Customs entries are transmitted electronically and, if managed well, are transmitted before the goods even arrive. Typically, goods clear in less than 24 hours, unless there are problems with the entry, some other government agency process is required, or an inspection occurs.
When Can Customs Paperwork be Filed?
Your customs entry can be filed in advance of cargo arrival, so your goal should be to clear customs before the goods arrive. This way your cargo can be on its way shortly after it hits the port or airport. Technically, you can file with Customs as soon as the paperwork is ready. But, in the US for instance, CBP won’t process it for clearance until 5 days prior to arrival for ocean shipments and, for air shipments, not until the airplane is “wheels up” and directly en route to the US.
What are Common Mistakes in the Customs Clearance Process?
A lot of it boils down to improper paperwork and not taking the time to check and double-check details before filing the customs entry. Here are common mistakes we see:
- Not providing a compliant commercial invoice or missing paperwork. It’s your job to ensure proper paperwork is presented to your customs broker to assure a release by Customs. At minimum, that paperwork should include a commercial invoice, packing list and transport document. Supplier invoices must be complete and accurate. This invoice includes much of the essential detail Customs will need, so make sure these details are right. Other documents or certificates may be required, as well, depending on the nature of your commodity. The right international freight forwarder and customs broker can help.
- Not providing proper Incoterms. There are 11 Incoterms that outline the responsibilities of buyers and sellers – basically, who pays what and when, including customs clearance and duty payments. Obviously, a clearly defined Incoterm is required for proper clearance.
- Missing or unclear country of origin. Different tariffs may apply based on where the goods are manufactured. It gets a little complicated if the country from which you purchase the goods differs from the origin country. Make sure the country of origin listed on the commercial invoice is clearly stated and is accurate.
- Incorrect HS code. The right classification is arguably the most important step in the customs clearance process. The code tells Customs what is being imported, whether the goods are admissible, whether other government agencies have purview over the import, and what duties and taxes are due. If you misclassify products, you are breaking the law and subjecting your company to cargo delays and fines.
- Incorrect interpretation of free trade agreements. There’s clearly an advantage to shipping under such agreements, but you must have evidence to prove the product really qualifies.
What Should You Look for in a Customs Broker?
For small and mid-sized importers that don’t have their own import compliance or customs brokerage department, finding a reliable partner to represent you in your dealings with customs agencies is essential. Here are some thoughts on what to consider when evaluating brokers.
- Are they proven in the marketplace? Ask other importers for recommendations. Ask potential brokers for references. Ask your freight forwarder for a reference. Look for brokers with a track record of servicing clients over time with good results.
- Will they give you the attention you need? Look for a partner that is appropriately sized for your business. One that will take the time required to understand your business fully and be your trusted trade compliance guide.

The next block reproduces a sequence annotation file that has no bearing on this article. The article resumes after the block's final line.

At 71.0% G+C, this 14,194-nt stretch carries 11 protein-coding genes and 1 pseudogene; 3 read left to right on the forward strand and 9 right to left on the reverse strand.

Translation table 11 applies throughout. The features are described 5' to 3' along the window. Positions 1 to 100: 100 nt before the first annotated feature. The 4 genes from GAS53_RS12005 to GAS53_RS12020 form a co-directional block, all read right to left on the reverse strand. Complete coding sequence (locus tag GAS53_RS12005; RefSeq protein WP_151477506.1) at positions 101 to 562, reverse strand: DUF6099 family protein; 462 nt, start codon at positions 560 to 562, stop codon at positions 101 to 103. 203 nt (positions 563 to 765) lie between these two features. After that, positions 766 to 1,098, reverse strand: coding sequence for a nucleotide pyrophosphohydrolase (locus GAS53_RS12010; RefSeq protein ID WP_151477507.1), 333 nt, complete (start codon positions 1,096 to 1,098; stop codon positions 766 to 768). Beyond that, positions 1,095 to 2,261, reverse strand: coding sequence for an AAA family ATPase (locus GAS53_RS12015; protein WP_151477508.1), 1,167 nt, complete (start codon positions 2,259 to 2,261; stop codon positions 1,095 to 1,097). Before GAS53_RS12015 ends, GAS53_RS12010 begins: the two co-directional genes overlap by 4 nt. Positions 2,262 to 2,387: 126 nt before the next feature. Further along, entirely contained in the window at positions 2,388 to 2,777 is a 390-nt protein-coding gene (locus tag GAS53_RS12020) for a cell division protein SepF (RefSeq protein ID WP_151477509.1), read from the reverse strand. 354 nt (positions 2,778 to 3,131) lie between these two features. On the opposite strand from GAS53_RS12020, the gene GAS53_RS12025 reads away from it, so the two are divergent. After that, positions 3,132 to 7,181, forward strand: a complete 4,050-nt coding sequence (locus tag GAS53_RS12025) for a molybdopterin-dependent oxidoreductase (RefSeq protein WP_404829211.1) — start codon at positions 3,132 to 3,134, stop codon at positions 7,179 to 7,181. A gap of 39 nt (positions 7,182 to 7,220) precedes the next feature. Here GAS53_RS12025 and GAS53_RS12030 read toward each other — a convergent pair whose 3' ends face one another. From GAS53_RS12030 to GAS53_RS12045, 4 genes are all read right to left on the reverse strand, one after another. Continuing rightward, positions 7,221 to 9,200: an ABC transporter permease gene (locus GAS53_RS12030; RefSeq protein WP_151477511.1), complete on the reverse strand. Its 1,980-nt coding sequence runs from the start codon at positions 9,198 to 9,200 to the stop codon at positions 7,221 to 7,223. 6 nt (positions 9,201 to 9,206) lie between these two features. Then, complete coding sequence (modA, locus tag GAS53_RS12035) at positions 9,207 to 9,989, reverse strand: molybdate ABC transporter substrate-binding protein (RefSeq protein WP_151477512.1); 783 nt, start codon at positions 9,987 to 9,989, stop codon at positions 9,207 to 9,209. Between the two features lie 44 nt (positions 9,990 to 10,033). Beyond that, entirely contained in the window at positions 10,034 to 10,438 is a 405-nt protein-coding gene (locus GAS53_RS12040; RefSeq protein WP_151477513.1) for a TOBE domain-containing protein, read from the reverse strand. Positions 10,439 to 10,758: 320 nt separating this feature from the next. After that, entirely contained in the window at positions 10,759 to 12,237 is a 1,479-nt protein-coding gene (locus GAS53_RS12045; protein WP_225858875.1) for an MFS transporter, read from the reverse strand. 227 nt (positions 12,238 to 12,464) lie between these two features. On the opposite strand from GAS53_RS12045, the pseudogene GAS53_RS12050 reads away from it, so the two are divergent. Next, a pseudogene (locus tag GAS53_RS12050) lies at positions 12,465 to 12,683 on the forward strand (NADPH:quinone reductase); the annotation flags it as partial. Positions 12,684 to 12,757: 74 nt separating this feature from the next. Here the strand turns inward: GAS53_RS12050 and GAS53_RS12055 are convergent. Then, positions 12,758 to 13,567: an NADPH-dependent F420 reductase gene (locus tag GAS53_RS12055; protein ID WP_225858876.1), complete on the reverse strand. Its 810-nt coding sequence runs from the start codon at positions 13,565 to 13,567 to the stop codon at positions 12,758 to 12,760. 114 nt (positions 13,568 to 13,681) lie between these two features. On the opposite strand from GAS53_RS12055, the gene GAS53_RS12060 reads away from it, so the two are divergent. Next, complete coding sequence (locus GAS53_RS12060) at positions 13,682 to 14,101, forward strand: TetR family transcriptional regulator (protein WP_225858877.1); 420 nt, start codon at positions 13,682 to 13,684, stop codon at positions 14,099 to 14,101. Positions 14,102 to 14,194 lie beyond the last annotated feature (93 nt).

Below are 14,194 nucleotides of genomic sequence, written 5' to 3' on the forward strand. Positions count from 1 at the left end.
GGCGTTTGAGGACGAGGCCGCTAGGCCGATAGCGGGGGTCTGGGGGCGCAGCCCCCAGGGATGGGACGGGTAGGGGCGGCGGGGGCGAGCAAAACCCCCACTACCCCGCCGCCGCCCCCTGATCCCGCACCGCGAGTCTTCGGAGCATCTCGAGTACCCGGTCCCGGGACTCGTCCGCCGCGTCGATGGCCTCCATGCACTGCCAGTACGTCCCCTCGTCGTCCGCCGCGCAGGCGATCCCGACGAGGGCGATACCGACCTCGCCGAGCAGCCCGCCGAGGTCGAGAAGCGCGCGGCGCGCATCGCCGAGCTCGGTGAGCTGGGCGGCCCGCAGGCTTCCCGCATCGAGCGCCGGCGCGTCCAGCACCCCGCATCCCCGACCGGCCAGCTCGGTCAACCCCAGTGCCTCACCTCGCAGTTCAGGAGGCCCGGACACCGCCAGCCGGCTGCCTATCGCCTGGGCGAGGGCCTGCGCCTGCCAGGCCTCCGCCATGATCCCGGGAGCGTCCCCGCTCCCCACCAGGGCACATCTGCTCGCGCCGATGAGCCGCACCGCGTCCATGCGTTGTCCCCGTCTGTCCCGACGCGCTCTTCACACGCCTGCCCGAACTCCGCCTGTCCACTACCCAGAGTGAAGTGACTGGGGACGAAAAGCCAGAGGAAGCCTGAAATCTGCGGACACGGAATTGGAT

- Are they integrated with a freight forwarder? If you can find a knowledgeable and dedicated resource within your forwarder’s team, this certainly reduces the number of handoffs per transaction – therefore saving time and eliminating opportunities for error and miscommunication.
- Do they have experience in your industry? This experience can be invaluable for goods like semiconductor products and any product that is regulated by a separate agency, like the FDA in the US for food products.
What Are the Benefits of a Good Customs Broker?
- Avoid delays and fines. If customs entries are incorrect, that could lead to inspections, fines, supply chain delays and lost sales. All told, that could mean a 6- or 7-figure profit loss to your business. One marketer of branded sweeteners was assessed a $575,000 (USD) fine for violating a law preventing goods made with forced labor from entering the US. So, yes, the stakes are high.
- Focus attention on your core business and keeping customers happy. Creating customs entries for regular imports can be time-consuming and deflect attention away from running your business. There’s a huge, albeit hard-to-quantify, benefit to entrusting this detail work to an expert who will keep your company compliant and free you up for more strategic work.
- Get expert guidance. Unless it’s your sole job, it’s not realistic to think you can keep up with all the changing laws and regulations that govern international trade. The right customs broker will serve as a seamless extension of your organization, guiding you through the importing process and even advising on strategic questions like “How will your sourcing strategy impact duty payments?”
Mastering the Customs Clearance Process
If customs clearance is just one of your many responsibilities as part of a global transportation team, it’s going to be difficult to master the complexities of trade compliance and the customs clearance process. In these cases, consider working with an outside expert who has customs brokerage as its one and only focus.
Dimerco has a dedicated international customers brokerage department that helps customers of our global freight forwarding services clear customs fast, at the lowest cost, and in full compliance with all requirements. To talk to a customs compliance specialist, contact Dimerco to start a conversation.